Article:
Tapping into Consumer Concerns

Consumer concerns about the environmental and social impacts of their purchases continue to grow. But as many of our members can attest, businesses are only just starting to use this concern to shift consumers toward more sustainable choices. Many companies are struggling with how to communicate the environmental and social attributes of their products.

With the economic recovery still sputtering, there may be opportunities for businesses to tap into consumers’ growing desire to get more value out of their products. A recent New York Times article quoted market analysts saying that consumers are extending the life of their products and are less inclined to discard products in order to get the latest models. Many economists predict a lasting effect that will continue beyond the recession. Growing interest in value over “stuff” may signal an opportunity for companies to focus on communicating the link between economic value and more sustainable consumption.

BSR is also looking at women as untapped allies in the move toward sustainable consumption. Our preliminary research indicates that female consumers can help with the shift toward more sustainable consumption. Women have significant influence in purchasing decisions; for example, U.S. studies show that women are responsible for buying 80 percent of household goods. Our paper also cites studies showing that women are more likely to think of long-term interests and community well-being in making their purchasing decisions—interests that are aligned with sustainable consumption. To capitalize on the potential of women and sustainable consumption, our paper concludes with a set of recommendations to move businesses toward deeper engagement—beyond focus groups or polls—that brings women’s concerns into the earliest phase of product development.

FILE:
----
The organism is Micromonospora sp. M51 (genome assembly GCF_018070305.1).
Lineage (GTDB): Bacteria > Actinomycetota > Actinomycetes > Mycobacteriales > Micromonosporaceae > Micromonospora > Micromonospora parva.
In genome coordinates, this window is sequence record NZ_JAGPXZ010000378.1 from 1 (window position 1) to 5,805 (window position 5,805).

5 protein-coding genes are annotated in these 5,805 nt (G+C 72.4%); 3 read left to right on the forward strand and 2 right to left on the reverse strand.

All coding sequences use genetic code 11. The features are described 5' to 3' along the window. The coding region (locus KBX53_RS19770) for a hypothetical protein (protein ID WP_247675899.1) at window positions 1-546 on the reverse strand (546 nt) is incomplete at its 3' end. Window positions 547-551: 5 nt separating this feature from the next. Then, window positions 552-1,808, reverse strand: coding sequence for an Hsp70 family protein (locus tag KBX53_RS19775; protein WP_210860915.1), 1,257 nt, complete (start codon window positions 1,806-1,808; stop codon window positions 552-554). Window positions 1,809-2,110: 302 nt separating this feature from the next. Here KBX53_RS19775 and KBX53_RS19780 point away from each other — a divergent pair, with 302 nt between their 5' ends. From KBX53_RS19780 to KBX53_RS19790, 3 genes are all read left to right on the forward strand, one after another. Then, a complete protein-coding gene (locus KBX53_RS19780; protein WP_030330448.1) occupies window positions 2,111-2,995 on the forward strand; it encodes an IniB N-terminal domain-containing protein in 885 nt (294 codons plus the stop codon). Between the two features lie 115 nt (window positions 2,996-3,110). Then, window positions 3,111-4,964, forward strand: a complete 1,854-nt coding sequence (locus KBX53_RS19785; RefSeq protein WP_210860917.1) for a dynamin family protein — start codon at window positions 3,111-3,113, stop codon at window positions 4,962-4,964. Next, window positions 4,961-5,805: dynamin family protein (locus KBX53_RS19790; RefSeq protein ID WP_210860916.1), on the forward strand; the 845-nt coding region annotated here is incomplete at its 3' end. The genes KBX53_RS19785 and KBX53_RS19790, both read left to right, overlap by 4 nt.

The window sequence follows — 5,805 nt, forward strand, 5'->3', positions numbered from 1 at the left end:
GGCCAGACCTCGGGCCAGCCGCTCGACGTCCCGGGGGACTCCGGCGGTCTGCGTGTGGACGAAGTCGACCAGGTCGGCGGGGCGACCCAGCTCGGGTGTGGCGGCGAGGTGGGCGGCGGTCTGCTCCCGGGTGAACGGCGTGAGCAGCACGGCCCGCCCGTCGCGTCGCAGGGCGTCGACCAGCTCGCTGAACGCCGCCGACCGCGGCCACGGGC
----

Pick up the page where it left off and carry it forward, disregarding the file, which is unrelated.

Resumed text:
There is a great opportunity for business to find creative ways to engage with consumers about sustainable consumption, and through our research and consulting projects, we aim to work with our members to develop more effective ways to connect with consumers.

Embracing the Challenge

Making the transformation to sustainable consumption is daunting. To quote our 2010 report, it may in fact be the “mother of all innovation challenges for companies.” We invite our members to step up to this challenge and learn from each other as we explore opportunities to move toward this goal.